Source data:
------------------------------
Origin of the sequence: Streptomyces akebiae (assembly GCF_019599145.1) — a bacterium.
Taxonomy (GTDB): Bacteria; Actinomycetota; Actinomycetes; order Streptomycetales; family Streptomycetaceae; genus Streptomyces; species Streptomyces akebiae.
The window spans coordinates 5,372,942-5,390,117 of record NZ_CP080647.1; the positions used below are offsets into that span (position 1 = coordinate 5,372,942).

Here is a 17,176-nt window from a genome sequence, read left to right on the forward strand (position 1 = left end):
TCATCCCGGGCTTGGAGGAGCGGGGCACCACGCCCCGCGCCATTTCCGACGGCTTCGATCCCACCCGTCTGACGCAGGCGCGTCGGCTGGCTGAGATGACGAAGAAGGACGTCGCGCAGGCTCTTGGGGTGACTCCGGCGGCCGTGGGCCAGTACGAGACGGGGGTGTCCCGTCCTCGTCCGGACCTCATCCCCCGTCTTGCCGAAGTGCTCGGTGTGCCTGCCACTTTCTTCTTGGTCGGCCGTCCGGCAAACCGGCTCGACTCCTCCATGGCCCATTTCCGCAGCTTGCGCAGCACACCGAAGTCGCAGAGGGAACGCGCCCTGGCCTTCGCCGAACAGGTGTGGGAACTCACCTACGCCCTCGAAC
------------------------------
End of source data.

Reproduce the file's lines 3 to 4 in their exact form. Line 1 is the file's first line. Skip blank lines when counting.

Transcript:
The window spans coordinates 5,372,942-5,390,117 of record NZ_CP080647.1; the positions used below are offsets into that span (position 1 = coordinate 5,372,942).

Here is a 17,176-nt window from a genome sequence, read left to right on the forward strand (position 1 = left end):